HealthCommentary

Exploring Human Potential

Pfizer CEO Should Distance Himself From Trump.

Posted on | October 1, 2020 | 2 Comments

Mike Magee

The executive team on the 18th floor at 42nd and 2nd Avenue had to be shifting in their seats a bit on Tuesday night as they heard the President of the United States assure the American public that Pfizer will very soon (maybe even in October) come to the rescue with a miraculous Covid-19 vaccine.

It’s been a heady two months for Pfizer’s new CEO, Albert Bourla. A veterinarian from Greece who spent 27 years working his way up the corporate ladder, he’s in the middle of a barnyard mess that is not of his making.

Two months ago, he teamed up with Germany-based BioNTech and landed a $1.95 billion deal with the US government. That contract is contingent on him finding a safe and effective vaccine and can deliver 100 million doses as promised (with 500 million more to follow).

With such happy news, why is Mr. Bourla increasingly sweating under the Primetime spotlight?

It’s likely because of the company he’s been forced to keep. As Trump former henchman Michael Cohen warned Congress on February 27, 2019. “I did the same thing that you’re doing now” and you will eventually “suffer the same consequences that I’m suffering.”

Increasingly Bourla finds himself out on the limb – a situation that became more tenuous during this week’s debate. First, Pfizer is some distance (months not days) away from completing phase three studies which have at least as good a chance of failing as succeeding. Second, if the vaccine is submitted for approval, it will have to survive a fully transparent and very public FDA review. Third, since Trump is a chronic liar who has displaced real science experts, it’s unlikely that the public will respond with open-armed trust even with an approval.

Bourla and the other PhRMA execs signaled as much when they sent out a joint release in September pledging not to cut corners on safety. Why did Bourla feel this was necessary? He told the Washington Post, “People are confused. Right now, they don’t know who to believe and what to believe. And we felt that, as this debate was peaking, we had to go out and say that we are going to stand with science. And we had to make it clear that if there are pressures, we are going to honor our legacy, and we are going to do whatever it takes to deliver a product that is safe and effective.”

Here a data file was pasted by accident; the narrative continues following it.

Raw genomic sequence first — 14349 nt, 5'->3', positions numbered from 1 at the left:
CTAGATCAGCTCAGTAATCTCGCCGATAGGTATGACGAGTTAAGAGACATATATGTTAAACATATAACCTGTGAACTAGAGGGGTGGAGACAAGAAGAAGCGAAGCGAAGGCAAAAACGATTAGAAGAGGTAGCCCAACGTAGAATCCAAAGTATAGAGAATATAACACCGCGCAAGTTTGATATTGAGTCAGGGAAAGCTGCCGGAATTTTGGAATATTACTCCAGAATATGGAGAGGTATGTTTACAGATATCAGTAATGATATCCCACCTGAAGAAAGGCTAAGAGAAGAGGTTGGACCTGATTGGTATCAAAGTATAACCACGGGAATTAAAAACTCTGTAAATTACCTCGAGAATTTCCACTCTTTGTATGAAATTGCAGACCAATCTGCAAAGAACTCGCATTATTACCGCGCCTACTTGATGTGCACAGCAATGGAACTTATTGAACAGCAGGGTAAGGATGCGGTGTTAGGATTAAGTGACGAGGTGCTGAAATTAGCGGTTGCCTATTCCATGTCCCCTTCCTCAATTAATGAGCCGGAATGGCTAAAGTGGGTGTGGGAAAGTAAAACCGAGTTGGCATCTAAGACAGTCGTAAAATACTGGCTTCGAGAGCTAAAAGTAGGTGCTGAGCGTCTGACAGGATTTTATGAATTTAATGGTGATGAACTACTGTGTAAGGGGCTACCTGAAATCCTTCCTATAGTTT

He may not want to hit that “Pfizer’s legacy” too hard. As recounted in “Code Blue: Inside the Medical Industrial Complex”, the Pfizer “rap sheet” over six decades, from controversial experiments on children with meningitis in Nigeria to a $2.3 billion fine for massive over-marketing, is not exactly the kind of “legacy” worth defending in public.

The point being for Bourla, you’ve been warned. Aggressively maintain your distance from Trump, and listen to the advice of your fellow Greek, Aristotle, who said, “Moral excellence comes about as a result of habit. We become just by doing just acts, temperate by doing temperate acts, brave by doing brave acts.”

Comments

2 Responses to “Pfizer CEO Should Distance Himself From Trump.”

  1. Chuck fahey
    October 1st, 2020 @ 10:09 am

    Thanks Mike. Your insights are great.. hope the family is well we are going O K on the heights.

  2. Mike Magee
    October 1st, 2020 @ 10:38 am

    Thanks, Chuck. I’m doing an online lecture – “Courageous Women in Public Health” on December 2nd for LeMoyne. Hope you’ll tune in. Best, Mike

Leave a Reply





Show Buttons
Hide Buttons